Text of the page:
Happy Saturday! Some of you have been walking with me on this slow and steady journey through Psalm 37.
We started reading and chewing on and praying and resting with God in these verses on Sunday. Hopefully you have found times when you were able to delight in God.
Today we come to the final portion of this magnificent Psalm.
Once again, let us read it Lectio Divina Style: Read, Meditate, Pray, Rest in God.
1. Read through verses 35-40 slowly, at least 3 times.
35 I have seen a wicked and ruthless man
flourishing like a luxuriant native tree,
36 but he soon passed away and was no more;
though I looked for him, he could not be found.
37 Consider the blameless, observe the upright;
a future awaits those who seek peace.
38 But all sinners will be destroyed;
there will be no future for the wicked.
39 The salvation of the righteous comes from the Lord;
he is their stronghold in time of trouble.
40 The Lord helps them and delivers them;
he delivers them from the wicked and saves them,
because they take refuge in him.
2. Meditate. Choose a word or phrase and spend some time thinking deeply about what it says and what it means.
For me, two contrasting phrases stand out and speak loudest to me. “A future awaits those who seek peace” and “there will be no future for the wicked.”
I have spent a considerable amount of time in recent months studying the phenomena of despair and the state of depression. Life expectancy in the United States has declined for three consecutive years. More younger people are dying from what has been labeled “deaths of despair.” These are deaths that result from drug addiction, alcohol related deaths and suicide. The rate of deaths of despair is massively increasing. Despair can kill a person.
In the story, The Inferno, Dante has the gates of hell have a sign over it that says “abandon hope all ye who enter.” Dante wasn’t really talking about an afterlife here, but more likely a state of being. Hell is where people find themselves when they are living without hope. The absence of hope is despair. When a person lives without a meaningful hope for the future it is soul destroying. As I see it, as followers of Jesus Christ we are called to be agents of hope who are called to share that hope with a world of people who are in despair.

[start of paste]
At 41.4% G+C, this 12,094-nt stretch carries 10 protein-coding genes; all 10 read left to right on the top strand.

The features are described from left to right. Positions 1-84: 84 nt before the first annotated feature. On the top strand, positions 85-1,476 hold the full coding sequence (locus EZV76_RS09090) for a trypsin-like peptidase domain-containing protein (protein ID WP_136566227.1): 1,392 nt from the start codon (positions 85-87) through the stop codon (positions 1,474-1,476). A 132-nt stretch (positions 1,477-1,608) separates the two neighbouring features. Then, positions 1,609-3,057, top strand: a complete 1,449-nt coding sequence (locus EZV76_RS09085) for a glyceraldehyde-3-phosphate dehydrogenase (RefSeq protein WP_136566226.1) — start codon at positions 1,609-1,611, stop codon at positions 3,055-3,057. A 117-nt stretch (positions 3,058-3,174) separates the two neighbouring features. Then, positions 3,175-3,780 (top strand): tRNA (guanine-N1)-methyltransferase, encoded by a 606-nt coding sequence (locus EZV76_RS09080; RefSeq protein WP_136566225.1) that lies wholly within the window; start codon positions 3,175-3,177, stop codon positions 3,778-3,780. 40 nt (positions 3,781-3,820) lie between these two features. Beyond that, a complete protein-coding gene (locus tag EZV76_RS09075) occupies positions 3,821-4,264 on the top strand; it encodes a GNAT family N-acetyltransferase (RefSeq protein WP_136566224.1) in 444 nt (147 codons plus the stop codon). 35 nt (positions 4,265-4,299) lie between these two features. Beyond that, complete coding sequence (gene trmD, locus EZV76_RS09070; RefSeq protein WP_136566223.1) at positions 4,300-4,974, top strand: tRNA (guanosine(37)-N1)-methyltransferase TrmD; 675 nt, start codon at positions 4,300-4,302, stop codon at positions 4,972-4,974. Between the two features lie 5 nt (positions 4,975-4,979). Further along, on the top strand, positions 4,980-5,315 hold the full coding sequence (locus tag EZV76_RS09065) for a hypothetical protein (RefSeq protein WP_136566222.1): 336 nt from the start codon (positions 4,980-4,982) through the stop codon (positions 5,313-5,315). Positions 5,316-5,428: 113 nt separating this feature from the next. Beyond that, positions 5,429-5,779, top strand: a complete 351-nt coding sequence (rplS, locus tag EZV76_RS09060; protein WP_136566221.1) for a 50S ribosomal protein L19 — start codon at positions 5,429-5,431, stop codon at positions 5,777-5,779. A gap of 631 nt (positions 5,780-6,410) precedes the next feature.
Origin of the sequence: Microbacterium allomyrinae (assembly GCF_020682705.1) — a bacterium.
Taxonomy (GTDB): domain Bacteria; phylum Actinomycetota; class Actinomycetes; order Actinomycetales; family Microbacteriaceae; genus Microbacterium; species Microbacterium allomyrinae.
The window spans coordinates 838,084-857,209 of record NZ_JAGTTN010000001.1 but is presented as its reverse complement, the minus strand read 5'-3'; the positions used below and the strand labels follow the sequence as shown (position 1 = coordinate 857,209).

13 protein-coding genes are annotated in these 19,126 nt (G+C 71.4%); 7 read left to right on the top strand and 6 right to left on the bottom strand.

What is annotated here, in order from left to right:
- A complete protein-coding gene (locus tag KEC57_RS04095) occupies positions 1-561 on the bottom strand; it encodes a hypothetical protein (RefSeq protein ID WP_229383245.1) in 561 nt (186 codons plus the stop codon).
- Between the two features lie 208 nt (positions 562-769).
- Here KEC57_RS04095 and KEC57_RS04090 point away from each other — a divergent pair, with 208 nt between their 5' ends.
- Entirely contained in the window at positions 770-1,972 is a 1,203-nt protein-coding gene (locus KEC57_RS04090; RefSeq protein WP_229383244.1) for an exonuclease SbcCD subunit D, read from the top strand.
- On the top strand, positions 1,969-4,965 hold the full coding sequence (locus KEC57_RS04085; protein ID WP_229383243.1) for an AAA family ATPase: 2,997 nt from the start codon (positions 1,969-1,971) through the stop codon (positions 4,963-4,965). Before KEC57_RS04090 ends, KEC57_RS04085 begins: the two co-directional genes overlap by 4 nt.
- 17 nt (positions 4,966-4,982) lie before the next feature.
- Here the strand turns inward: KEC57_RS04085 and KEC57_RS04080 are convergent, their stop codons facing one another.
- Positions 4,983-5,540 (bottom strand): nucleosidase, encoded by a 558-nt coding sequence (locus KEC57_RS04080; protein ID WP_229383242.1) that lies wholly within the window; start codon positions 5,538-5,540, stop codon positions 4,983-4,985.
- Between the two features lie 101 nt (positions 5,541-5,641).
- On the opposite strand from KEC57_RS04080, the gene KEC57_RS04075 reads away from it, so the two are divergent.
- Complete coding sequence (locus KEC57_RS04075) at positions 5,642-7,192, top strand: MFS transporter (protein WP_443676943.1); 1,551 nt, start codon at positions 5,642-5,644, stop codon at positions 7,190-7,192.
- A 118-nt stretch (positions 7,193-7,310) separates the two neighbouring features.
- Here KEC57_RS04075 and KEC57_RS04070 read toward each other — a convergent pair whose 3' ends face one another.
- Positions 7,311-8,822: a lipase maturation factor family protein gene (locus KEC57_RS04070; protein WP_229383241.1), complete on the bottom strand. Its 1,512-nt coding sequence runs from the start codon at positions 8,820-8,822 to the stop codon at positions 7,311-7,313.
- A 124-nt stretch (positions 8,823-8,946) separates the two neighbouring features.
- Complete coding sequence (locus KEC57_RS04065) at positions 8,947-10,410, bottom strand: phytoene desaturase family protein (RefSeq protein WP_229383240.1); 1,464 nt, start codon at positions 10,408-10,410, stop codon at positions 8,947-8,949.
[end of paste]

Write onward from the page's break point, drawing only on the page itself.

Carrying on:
In a world in despair and hopelessness we bring with us a message of hope and with that, the opportunity to bring people into a state of shalom or peace. People need not live in alienation from God, from others or from themselves. People can be reconciled to God, to others and selves. They can be made whole. They can experience salvation/wholeness from God which results in healing and hope. The Psalmist rightly says “the salvation of the righteous comes from the Lord.” Only God can save us, heal us, make us whole and bring an end to our existential despair.
God, I want to continue to be one who lives life with a hopeful future. I want to be one who seeks peace/shalom. Jesus was probably thinking about this Psalm when he spoke in his Sermon on the Mount: “Blessed are the peacemakers, for they will be called the children of God” (See Matthew 5:9).
3. Pray. Whatever your meditation brings up, bring that to God in prayer. For me I pray- “God, am I living as a peacemaker? Am I acting as an agent of your shalom/healing/wholeness/salvation in this world. Am I living life out of the deep well of hope? In what ways do you still want me to seek peace in my home, in my church, in my workplace, in my neighborhood and community, in my country and in this world?
4. Rest in God. Living as a peacemaker and an agent of hope in this divided and despair filled world can be spiritually and emotionally (as well as physically) exhausting at times. We need to draw our strength from the deep well of God’s love and mercy. As you prepare for whatever the day may bring you as you prepare to be a peacemaker, spend a few moments resting in God’s love.
This concludes our slow and deep reading of Psalm 37. We have divided the 40 verse Psalm into 7 smaller sections and, within each section we have read, meditated, prayed and rested in God. I hope that you have come to appreciate how this form of reading and praying the Bible can deeply enrich your spiritual life as you seek to serve God. I encourage you to practice Lectio Divina prayer/scripture reading on a regular basis and note how it helps strengthen your life of prayer with God.
Pastor Jeff Fletcher